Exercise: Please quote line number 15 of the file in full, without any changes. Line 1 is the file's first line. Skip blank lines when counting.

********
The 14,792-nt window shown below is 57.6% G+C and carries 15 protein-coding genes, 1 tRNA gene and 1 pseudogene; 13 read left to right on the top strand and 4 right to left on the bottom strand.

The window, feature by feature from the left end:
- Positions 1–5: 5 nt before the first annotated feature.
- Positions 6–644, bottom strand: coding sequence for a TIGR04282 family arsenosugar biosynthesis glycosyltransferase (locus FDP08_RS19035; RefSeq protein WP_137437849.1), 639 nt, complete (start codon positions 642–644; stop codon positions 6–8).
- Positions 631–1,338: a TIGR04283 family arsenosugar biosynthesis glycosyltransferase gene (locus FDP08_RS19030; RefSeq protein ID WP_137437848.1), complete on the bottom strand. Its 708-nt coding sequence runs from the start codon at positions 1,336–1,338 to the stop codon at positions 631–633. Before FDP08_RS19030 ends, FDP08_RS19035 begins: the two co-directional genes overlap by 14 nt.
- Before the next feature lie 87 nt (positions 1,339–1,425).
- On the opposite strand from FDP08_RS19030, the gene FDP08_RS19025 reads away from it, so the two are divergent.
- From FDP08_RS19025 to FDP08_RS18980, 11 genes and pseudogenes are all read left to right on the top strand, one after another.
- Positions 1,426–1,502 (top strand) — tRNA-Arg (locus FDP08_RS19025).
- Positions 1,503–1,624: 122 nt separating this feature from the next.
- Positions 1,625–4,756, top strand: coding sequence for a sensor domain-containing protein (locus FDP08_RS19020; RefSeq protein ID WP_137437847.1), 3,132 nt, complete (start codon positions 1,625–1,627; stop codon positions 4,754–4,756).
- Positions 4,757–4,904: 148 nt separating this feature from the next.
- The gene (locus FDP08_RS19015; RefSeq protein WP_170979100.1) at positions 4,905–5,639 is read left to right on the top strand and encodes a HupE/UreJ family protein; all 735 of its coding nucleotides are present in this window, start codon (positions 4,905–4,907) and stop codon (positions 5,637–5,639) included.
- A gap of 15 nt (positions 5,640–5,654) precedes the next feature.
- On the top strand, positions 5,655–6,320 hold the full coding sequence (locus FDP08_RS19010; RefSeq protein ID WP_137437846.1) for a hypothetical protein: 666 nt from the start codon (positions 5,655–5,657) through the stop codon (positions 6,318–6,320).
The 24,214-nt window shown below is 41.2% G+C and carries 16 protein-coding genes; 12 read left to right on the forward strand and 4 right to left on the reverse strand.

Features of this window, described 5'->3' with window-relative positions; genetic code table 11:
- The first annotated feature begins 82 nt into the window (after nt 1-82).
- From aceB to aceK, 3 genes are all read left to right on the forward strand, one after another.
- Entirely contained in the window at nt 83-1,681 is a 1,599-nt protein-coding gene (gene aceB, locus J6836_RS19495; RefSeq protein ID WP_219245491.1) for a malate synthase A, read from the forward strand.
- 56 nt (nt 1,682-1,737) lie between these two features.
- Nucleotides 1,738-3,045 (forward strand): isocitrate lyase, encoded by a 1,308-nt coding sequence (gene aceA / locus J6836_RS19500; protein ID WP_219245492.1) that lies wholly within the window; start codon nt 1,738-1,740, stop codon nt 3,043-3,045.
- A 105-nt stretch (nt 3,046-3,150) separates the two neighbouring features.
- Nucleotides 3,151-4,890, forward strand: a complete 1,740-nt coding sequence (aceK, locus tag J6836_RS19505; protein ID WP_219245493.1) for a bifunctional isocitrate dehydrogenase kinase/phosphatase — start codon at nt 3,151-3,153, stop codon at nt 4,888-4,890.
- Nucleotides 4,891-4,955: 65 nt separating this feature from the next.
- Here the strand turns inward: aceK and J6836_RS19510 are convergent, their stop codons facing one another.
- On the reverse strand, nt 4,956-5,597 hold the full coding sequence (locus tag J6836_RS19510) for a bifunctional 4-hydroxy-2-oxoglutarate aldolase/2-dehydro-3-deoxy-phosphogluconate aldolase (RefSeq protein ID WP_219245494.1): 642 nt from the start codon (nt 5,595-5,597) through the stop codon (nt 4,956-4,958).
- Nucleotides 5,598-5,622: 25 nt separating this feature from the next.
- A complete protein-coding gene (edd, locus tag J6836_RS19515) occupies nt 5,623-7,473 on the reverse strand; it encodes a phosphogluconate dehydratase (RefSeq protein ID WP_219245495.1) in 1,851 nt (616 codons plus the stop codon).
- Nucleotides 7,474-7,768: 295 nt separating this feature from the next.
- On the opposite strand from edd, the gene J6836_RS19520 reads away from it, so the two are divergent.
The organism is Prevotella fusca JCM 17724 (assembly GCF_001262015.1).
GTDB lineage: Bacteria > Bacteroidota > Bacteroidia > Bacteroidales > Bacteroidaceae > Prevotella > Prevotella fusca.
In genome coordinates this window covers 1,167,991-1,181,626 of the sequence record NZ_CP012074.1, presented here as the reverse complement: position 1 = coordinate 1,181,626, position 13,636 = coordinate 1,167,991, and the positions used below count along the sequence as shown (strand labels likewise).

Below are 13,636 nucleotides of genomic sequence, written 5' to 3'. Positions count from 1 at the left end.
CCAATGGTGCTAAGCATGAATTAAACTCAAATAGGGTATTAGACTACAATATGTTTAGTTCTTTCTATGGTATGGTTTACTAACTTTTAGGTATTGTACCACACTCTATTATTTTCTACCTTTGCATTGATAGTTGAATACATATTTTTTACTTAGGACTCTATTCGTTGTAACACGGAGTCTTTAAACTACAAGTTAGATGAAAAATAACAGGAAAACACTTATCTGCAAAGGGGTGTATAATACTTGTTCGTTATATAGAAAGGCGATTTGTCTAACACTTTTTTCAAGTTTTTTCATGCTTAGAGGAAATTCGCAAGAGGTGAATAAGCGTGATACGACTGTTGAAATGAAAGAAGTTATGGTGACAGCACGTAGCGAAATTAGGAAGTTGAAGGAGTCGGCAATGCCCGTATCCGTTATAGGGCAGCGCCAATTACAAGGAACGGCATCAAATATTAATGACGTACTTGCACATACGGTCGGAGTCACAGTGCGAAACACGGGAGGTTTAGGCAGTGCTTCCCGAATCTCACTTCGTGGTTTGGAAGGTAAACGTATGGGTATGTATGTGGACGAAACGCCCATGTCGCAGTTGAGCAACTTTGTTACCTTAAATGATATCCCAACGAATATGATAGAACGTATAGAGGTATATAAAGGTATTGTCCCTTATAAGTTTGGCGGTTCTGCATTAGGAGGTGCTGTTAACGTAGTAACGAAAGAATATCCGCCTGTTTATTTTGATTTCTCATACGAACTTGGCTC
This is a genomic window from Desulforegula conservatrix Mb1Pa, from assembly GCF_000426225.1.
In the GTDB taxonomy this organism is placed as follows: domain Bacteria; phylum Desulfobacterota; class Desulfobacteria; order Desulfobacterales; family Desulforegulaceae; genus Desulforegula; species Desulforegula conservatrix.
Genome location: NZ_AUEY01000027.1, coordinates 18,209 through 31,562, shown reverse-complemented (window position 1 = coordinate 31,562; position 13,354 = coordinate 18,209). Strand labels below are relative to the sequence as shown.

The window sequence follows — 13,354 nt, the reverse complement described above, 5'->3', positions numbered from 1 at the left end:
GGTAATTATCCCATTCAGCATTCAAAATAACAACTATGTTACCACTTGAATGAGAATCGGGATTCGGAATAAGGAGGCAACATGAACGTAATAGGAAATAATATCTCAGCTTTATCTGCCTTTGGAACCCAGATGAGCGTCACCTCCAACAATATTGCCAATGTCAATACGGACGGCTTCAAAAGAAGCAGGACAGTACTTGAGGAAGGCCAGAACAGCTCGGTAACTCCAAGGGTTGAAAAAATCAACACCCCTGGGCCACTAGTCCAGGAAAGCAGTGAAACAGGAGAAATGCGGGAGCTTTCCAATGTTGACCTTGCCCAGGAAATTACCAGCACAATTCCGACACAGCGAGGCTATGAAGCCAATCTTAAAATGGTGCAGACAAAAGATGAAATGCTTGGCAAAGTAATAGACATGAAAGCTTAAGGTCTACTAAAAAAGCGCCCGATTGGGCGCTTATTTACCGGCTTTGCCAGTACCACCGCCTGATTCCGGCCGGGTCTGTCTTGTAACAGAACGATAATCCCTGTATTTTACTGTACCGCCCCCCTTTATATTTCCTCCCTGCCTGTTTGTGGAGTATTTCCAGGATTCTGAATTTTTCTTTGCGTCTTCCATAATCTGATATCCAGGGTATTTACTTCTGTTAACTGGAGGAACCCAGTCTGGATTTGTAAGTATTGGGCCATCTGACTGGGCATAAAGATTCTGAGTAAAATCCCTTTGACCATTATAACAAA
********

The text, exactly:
- On the top strand, positions 5,655–6,320 hold the full coding sequence (locus FDP08_RS19010; RefSeq protein ID WP_137437846.1) for a hypothetical protein: 666 nt from the start codon (positions 5,655–5,657) through the stop codon (positions 6,318–6,320).